Friday, February 10, 2017
Reflection: St. Scholastica, Solemnity
Saint Scholastica, Solemnity – Luke 10:38-42
Today we celebrate the Feast of St. Scholastica, the twin sister of St. Benedict. The Gospel for this feast is the story of Martha and her sister, Mary. This is a very familiar Gospel to most of us. Jesus came to visit Mary, Martha, and Lazarus. When he arrived, they all greeted him. They were thrilled that he had come to be with them.
In this passage, Luke paints a picture of the differing characteristics between the two sisters. Clearly, Martha was the practical one. In her view, hospitality was expressed by preparing a fine meal for Jesus. Mary, however, was the social sister. Mary’s natural response to Jesus’ arrival was to invite him to sit down and relax. Mary believed that if you had a guest in your home, then you should attend to the guest and make him/her feel welcome. Thus, Mary sat down and began talking with Jesus while Martha was slaving away in the kitchen.
As time went on, Martha became more and more upset that Mary was not helping her prepare the meal for Jesus. Clearly, Mary was not concerned about the amount of work that was needed to prepare a good meal for Jesus. I wonder if Mary sensed that Martha was aggravated that she was not helping her cook the meal. Did Martha give her a dirty look? Did Martha say something to Mary when Jesus was not around? We do not know. However, Luke makes it clear that Martha was upset with Mary.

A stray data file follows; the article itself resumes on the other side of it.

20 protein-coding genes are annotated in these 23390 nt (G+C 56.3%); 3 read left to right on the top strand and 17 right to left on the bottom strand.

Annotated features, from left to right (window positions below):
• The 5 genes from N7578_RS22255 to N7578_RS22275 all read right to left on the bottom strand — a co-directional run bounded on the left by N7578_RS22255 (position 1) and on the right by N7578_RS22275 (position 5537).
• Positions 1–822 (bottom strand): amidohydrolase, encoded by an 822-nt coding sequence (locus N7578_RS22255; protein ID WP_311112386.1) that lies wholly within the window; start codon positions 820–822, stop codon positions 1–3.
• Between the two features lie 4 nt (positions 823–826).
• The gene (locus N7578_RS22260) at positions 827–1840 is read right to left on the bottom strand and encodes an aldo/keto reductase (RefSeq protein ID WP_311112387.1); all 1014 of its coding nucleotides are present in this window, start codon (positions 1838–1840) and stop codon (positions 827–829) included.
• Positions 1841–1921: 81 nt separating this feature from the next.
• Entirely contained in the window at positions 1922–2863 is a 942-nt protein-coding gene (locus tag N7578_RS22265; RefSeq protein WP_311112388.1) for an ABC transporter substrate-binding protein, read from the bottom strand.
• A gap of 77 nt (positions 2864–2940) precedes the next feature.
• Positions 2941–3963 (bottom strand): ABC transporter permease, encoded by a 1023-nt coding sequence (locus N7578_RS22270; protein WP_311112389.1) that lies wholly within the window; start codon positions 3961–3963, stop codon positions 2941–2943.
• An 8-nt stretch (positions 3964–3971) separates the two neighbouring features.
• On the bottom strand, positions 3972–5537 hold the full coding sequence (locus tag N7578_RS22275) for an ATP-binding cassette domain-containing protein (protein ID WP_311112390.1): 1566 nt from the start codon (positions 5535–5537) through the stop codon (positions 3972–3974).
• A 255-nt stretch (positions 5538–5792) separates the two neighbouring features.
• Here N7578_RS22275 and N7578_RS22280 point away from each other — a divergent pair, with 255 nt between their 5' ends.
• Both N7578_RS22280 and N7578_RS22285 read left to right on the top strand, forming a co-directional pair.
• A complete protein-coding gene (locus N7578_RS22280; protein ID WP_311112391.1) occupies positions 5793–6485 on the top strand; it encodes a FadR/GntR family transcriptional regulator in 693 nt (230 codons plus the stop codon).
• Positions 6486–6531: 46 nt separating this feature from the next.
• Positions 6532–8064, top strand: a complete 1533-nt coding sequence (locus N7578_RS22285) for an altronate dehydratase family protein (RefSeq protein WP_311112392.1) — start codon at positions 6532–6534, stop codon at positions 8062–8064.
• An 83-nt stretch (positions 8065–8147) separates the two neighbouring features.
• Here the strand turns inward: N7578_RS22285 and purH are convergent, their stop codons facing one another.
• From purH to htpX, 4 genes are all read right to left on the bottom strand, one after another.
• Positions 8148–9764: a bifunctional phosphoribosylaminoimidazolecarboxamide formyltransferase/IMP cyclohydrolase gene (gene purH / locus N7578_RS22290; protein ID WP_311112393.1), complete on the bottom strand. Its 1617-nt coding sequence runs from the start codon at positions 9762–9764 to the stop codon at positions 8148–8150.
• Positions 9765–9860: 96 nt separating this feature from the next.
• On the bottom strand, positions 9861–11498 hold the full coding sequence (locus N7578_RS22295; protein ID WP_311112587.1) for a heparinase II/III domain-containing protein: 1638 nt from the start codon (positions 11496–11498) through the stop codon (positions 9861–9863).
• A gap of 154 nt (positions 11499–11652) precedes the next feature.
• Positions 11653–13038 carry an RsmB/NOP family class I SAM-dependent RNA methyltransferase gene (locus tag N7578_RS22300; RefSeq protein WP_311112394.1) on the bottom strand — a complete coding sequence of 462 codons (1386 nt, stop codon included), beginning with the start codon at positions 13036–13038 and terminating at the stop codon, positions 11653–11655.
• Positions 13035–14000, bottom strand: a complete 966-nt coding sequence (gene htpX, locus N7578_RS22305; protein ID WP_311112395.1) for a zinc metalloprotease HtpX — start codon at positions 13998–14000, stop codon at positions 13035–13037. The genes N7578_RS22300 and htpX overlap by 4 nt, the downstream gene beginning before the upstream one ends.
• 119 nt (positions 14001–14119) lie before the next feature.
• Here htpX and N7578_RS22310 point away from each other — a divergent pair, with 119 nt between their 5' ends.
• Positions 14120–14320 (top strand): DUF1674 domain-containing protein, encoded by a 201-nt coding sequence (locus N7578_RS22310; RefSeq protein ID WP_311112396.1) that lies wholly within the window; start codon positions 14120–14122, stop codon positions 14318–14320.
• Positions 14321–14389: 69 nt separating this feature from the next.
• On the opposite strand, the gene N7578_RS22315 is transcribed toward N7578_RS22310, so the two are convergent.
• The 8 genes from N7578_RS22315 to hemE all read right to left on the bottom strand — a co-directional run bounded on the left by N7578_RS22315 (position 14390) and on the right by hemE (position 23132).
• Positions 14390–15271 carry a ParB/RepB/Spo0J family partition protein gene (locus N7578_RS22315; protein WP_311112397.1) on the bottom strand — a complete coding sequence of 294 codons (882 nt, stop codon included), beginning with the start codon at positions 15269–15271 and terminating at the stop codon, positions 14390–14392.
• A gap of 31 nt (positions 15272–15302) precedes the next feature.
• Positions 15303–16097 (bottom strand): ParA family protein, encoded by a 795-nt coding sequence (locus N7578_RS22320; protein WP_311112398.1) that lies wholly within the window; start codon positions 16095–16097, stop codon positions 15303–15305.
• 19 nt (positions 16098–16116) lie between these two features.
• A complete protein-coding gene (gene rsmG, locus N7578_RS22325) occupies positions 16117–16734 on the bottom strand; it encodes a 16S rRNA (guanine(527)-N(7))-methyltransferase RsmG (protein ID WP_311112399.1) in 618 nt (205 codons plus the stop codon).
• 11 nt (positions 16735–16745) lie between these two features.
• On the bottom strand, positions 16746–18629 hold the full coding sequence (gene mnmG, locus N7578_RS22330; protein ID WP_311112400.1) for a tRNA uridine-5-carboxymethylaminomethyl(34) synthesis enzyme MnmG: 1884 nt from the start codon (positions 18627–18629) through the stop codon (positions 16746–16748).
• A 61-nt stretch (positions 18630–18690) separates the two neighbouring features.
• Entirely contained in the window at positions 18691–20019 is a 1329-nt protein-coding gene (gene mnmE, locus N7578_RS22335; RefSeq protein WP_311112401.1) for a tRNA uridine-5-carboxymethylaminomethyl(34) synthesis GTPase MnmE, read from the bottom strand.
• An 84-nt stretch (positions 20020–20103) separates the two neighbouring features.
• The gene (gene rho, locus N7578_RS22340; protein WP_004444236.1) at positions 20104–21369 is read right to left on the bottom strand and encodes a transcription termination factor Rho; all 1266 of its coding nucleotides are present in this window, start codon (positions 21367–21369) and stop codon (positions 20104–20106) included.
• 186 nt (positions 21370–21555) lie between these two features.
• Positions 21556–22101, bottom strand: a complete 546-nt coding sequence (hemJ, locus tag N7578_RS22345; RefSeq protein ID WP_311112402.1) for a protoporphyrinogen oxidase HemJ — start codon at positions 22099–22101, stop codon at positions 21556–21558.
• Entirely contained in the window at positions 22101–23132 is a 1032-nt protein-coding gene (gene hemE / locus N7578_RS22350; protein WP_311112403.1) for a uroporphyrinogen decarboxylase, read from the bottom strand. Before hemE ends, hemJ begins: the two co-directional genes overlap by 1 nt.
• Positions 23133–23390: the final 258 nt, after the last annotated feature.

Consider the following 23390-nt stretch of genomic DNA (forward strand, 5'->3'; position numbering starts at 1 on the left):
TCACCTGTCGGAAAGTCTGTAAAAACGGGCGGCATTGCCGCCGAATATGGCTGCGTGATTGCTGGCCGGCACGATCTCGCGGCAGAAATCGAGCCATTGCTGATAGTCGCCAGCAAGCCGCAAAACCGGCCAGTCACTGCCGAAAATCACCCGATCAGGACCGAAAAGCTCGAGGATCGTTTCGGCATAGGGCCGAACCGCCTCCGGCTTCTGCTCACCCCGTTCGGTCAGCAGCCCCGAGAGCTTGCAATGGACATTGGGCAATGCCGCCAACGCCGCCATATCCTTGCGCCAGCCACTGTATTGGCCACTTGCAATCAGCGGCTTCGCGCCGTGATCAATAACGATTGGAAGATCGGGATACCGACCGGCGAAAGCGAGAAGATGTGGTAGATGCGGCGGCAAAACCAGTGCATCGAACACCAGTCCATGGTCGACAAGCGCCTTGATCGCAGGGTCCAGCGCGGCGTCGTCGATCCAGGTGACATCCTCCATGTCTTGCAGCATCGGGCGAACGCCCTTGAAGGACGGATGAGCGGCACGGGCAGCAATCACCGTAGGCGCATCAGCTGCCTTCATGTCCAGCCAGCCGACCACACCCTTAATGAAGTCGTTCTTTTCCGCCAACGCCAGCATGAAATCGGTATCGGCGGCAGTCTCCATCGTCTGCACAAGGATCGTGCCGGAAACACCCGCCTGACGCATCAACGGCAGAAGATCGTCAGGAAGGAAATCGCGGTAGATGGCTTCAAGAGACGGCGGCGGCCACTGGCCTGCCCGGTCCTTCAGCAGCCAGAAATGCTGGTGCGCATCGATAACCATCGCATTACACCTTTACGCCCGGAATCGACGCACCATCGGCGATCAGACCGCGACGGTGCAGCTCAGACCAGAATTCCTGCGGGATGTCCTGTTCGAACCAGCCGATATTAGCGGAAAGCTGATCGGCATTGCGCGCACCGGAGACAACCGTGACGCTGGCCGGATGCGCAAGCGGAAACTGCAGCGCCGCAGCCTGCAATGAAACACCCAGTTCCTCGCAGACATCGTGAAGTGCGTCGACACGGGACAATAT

Finally, Martha had had it! She goes to Jesus and asks: “Do you not care that I have to do all the work around here? Mary could be helping me. However, she just sits at your feet while I do all the work!” Then Martha adds: “Tell her to help me!” However, Jesus did not comply with her request. Rather, he looks at her sadly and says: “Martha, Martha, you are worried about many things. Mary has chosen the better part and it will not be taken from her.”
I wonder if Martha’s heart fell when Jesus spoke these words to her? Were his words like a knife in her heart? Was she angry that Jesus did not care about her? We will never know. What we can learn from this story of Martha and Mary is that Jesus wants you and me. Jesus hopes we will sit down and talk with him for hours. He will focus completely on us if we focus on him.
In our busy, digital world, there is a real danger of losing our personal connections. We text. We email. Even when we are in the same room, each person literally may be in a world of his/her own. When you sit down to pray, do you silence your phone or your iPad? Do you truly give yourself to this special time with Jesus? If we are not mindful, we may lose what is most importance to us: the individuals we love as well and our relationship with Jesus. Only we can safeguard what is most important to us.